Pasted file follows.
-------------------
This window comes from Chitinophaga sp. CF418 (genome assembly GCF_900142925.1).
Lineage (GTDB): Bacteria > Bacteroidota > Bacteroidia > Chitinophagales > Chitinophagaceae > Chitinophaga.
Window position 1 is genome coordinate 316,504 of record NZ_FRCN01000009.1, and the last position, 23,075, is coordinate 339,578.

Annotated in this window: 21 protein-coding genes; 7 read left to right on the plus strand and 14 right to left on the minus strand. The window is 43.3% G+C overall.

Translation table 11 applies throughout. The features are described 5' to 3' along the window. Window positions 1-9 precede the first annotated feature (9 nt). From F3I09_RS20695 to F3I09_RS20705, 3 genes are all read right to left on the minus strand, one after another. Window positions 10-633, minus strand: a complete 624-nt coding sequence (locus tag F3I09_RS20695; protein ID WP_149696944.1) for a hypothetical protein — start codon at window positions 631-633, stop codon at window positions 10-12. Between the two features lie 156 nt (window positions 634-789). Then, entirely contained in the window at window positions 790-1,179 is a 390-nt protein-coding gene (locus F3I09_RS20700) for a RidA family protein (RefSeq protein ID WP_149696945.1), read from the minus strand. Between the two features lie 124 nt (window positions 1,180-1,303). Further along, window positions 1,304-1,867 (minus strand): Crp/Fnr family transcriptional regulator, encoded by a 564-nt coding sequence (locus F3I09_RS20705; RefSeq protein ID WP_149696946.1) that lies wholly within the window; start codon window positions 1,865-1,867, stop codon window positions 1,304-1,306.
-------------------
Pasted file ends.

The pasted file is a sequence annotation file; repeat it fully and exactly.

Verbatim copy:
This window comes from Chitinophaga sp. CF418 (genome assembly GCF_900142925.1).
Lineage (GTDB): Bacteria > Bacteroidota > Bacteroidia > Chitinophagales > Chitinophagaceae > Chitinophaga.
Window position 1 is genome coordinate 316,504 of record NZ_FRCN01000009.1, and the last position, 23,075, is coordinate 339,578.

Annotated in this window: 21 protein-coding genes; 7 read left to right on the plus strand and 14 right to left on the minus strand. The window is 43.3% G+C overall.

Translation table 11 applies throughout. The features are described 5' to 3' along the window. Window positions 1-9 precede the first annotated feature (9 nt). From F3I09_RS20695 to F3I09_RS20705, 3 genes are all read right to left on the minus strand, one after another. Window positions 10-633, minus strand: a complete 624-nt coding sequence (locus tag F3I09_RS20695; protein ID WP_149696944.1) for a hypothetical protein — start codon at window positions 631-633, stop codon at window positions 10-12. Between the two features lie 156 nt (window positions 634-789). Then, entirely contained in the window at window positions 790-1,179 is a 390-nt protein-coding gene (locus F3I09_RS20700) for a RidA family protein (RefSeq protein ID WP_149696945.1), read from the minus strand. Between the two features lie 124 nt (window positions 1,180-1,303). Further along, window positions 1,304-1,867 (minus strand): Crp/Fnr family transcriptional regulator, encoded by a 564-nt coding sequence (locus F3I09_RS20705; RefSeq protein ID WP_149696946.1) that lies wholly within the window; start codon window positions 1,865-1,867, stop codon window positions 1,304-1,306.